Remote control helicopters are a passion for many. Piloting the whirlybirds through the skies can certainly provide a thrill, but there are times when the crafts get lodged into the tops of the tree line, frustrating the pilot and risking damage to the sometimes expensive copters. By taking a few simple steps, pilots with stranded helicopters can rescue their investments and minimize potential damage.
Turn power to the helicopter off by powering down the remote control console. This will help prevent leaves, twigs or vines from wrapping around the rotors. Look in the trees to get a visual on the aircraft's location.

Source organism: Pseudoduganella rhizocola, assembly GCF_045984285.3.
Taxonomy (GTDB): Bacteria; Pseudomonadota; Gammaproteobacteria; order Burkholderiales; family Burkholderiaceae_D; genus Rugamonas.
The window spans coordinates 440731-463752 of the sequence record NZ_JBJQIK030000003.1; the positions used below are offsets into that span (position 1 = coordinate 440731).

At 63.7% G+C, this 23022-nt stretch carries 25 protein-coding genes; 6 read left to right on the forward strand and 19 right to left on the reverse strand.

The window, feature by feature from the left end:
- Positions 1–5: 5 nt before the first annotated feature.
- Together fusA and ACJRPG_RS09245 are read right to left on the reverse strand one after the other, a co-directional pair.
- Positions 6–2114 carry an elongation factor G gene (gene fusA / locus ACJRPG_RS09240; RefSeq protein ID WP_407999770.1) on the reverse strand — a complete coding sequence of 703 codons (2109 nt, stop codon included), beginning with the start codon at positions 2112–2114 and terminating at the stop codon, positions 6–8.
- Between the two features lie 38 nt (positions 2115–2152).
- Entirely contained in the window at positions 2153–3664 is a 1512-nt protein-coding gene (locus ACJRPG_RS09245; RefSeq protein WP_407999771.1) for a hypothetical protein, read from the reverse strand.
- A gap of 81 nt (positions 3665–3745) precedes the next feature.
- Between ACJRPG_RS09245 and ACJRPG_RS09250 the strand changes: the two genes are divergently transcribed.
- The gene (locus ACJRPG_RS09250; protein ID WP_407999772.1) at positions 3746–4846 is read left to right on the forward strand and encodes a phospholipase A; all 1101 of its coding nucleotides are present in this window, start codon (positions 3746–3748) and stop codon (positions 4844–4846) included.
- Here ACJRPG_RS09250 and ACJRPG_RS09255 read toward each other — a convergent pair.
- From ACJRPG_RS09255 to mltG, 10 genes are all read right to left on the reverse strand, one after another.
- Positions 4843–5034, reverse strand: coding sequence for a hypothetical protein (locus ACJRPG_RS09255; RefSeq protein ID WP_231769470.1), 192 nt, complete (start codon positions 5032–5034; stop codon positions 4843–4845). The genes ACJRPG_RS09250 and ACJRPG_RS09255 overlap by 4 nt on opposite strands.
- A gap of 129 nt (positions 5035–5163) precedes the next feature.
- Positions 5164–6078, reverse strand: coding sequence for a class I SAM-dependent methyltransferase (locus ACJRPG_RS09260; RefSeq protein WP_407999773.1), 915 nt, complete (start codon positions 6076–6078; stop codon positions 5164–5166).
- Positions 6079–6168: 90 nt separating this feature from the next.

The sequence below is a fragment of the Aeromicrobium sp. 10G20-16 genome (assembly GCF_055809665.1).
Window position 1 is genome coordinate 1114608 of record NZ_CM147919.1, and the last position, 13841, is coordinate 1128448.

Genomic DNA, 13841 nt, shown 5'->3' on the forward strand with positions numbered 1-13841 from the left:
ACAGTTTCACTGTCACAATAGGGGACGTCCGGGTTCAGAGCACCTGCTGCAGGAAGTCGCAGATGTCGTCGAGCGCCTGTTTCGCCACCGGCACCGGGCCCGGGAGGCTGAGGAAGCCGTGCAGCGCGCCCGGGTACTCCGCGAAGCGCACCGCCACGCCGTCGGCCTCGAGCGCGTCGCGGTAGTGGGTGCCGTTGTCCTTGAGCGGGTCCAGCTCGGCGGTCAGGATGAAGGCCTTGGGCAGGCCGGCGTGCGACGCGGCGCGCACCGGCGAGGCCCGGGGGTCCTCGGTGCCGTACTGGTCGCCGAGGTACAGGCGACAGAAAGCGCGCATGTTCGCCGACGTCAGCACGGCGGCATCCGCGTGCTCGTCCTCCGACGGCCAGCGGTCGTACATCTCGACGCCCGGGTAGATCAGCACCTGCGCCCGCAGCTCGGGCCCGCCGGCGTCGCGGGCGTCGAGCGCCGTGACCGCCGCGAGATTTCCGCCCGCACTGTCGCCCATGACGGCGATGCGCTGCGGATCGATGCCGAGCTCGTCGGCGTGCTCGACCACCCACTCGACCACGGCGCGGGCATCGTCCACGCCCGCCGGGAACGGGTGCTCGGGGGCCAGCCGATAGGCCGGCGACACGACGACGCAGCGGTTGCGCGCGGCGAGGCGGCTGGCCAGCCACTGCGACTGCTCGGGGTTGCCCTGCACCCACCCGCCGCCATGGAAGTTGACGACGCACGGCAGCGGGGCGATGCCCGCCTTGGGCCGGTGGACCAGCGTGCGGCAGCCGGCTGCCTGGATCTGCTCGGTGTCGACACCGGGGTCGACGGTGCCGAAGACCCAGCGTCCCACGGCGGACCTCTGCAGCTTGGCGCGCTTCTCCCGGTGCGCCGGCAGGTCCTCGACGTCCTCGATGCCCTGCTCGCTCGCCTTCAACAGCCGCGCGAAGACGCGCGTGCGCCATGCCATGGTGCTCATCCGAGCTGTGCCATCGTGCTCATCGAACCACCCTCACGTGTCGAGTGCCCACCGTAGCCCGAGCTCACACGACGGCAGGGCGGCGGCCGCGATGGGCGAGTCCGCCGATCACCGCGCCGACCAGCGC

Have two friends hold a sheet for you, while you gently shake the tree (if the tree isn't overly large, as in the case of a small spruce or pine). Should the copter fall, the sheet will be there to prevent the dislodged craft from hitting the ground.
Tie a small stone to one end of some nylon rope. Throw the stone over the branch that's holding the helicopter, taking care not to hit the craft with the rock. Catch the stone on the other side of the branch; hold both ends of the rope and pull down to bend the branch downward. Be prepared to catch the unit if it falls.
Climb the tree, just to the height where you can safely touch the helicopter to push it out of the branches, allowing it to fall into a waiting sheet. Only do this if you feel comfortable climbing, the tree isn't overly tall, and the tree has several climbable branches.